My tip would be to hire a diesel-powered boat for around £50 a day, plus £25 for diesel, and chug around the coast. All the hiring outlets call them “speedboats”, but they don’t get much beyond 10 knots. Nor do they require much skill or instruction, although I would recommend taking in the sun canopy when the wind picks up – steering can be tricky when it’s gusty.


A view of Kalami Beach

On your forays you can visit The White House in Kalami Beach, where Lawrence lived with his artist wife Nancy and wrote his ode to Corfu, Prospero’s Cell. You can eat in the taverna or rent rooms above, which haven’t changed much since he resided here.


Approaching The White House from the sea

Nearby Agni (about ten minutes “speeding”) is a must-see. It’s a little town with three tavernas; the oldest dates back to 1879 and Taverna Agni is probably the best restaurant on the island.

You can also indulge in some celebrity-spotting. The gin palaces of the super-rich dot the sea. This is where George Osborne and Peter Mandelson had a confrontation that made headlines in 2008 while on board the yacht of Russian oligarch Oleg Deripraska.

One of the island’s prettiest spots for dropping anchor and having a swim is the tiny bay that hosts a little stone shrine to St Arsenios, just south of Agni Bay. This is where Margo sunbathed in the very first episode of The Durrells, much to the surprise of the young priest tending the shrine. In My Family and Other Animals, it’s where Lawrence, Nancy and their bohemian friends swam naked.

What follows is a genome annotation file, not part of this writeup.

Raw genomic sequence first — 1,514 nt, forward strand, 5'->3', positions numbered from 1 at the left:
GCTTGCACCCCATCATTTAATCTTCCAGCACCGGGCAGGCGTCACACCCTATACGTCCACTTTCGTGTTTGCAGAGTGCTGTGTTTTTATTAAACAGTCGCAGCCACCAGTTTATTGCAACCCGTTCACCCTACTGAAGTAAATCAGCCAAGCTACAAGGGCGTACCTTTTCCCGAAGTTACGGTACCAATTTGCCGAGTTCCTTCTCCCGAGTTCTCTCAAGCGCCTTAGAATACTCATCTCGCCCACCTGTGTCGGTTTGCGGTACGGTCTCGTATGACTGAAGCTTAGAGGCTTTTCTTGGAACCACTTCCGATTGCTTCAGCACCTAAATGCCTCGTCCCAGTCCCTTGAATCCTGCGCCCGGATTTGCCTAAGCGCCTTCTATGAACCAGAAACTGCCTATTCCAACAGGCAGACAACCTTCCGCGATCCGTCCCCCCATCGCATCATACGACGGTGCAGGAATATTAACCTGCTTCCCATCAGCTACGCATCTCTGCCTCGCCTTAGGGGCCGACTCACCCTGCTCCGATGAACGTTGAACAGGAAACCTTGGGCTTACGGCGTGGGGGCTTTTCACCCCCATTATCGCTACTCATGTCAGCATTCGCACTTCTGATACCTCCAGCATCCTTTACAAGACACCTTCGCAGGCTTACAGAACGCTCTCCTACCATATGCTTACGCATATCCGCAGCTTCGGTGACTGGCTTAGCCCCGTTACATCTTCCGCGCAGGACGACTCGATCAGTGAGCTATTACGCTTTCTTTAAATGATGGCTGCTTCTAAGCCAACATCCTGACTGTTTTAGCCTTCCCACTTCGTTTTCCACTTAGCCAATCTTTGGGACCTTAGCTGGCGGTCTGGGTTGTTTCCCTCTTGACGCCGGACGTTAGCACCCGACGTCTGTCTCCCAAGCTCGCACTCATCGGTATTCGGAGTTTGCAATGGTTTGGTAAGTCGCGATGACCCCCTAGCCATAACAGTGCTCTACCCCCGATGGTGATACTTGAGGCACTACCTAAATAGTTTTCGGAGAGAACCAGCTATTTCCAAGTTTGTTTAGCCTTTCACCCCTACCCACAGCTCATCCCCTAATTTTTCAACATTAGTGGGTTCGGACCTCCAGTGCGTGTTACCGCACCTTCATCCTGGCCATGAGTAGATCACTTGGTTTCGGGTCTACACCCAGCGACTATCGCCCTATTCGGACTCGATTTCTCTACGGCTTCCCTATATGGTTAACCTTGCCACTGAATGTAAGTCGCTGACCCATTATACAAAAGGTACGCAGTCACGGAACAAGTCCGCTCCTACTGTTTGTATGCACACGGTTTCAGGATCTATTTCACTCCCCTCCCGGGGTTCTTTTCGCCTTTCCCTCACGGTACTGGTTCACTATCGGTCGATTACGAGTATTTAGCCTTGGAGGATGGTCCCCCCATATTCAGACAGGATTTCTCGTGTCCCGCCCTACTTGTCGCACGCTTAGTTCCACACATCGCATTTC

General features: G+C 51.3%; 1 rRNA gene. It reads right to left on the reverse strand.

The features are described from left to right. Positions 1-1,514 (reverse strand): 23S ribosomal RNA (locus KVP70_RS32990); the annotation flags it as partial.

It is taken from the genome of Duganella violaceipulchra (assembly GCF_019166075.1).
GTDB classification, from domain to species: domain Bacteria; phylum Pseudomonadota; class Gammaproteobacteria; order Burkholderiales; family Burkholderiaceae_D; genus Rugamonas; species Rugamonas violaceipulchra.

If you search, you’ll find a sea-level cave accessed by a corridor in the rock, with a separate underwater exit. It’s gorgeous.

Probably the prettiest of the villages is Agios Stefanos – not to be confused with a (very different, much more touristy) town of the same name on the north-west coast. The one on the north-east coast is a stunning little place with a bay, an array of restaurants, two well stocked (if expensive) supermarkets and a number of beautiful houses clinging to the hillsides above. I stayed in Villa Sotiris (pictured below), just outside the town.

The nightlife was quiet, which is just how I like it. There is a small marina for boats and a large beach in the village, with rocks at the end of a peninsula that are excellent for snorkelling. It also provided a superb base from which to explore the island’s rugged interior and the flora and fauna that so dazzled the Durrells.


Villa Sotiris viewed from the pool

Cat lovers will love Corfu and bemuse the locals. Feline friends seem to be everywhere and Corfiots generally find them a pain. Our house had three who were more than keen on a slice of octopus stifado when it was offered, which was pretty much always. The Durrells would doubtless have done the same.


Ben Dowell was a guest of Simpson Travel (0208 003 6557). A week at Villa Sotiris on a self-catering basis costs from £767 per person based on six sharing, and includes flights from Heathrow to Corfu with BA, car hire and a cleaner twice a week.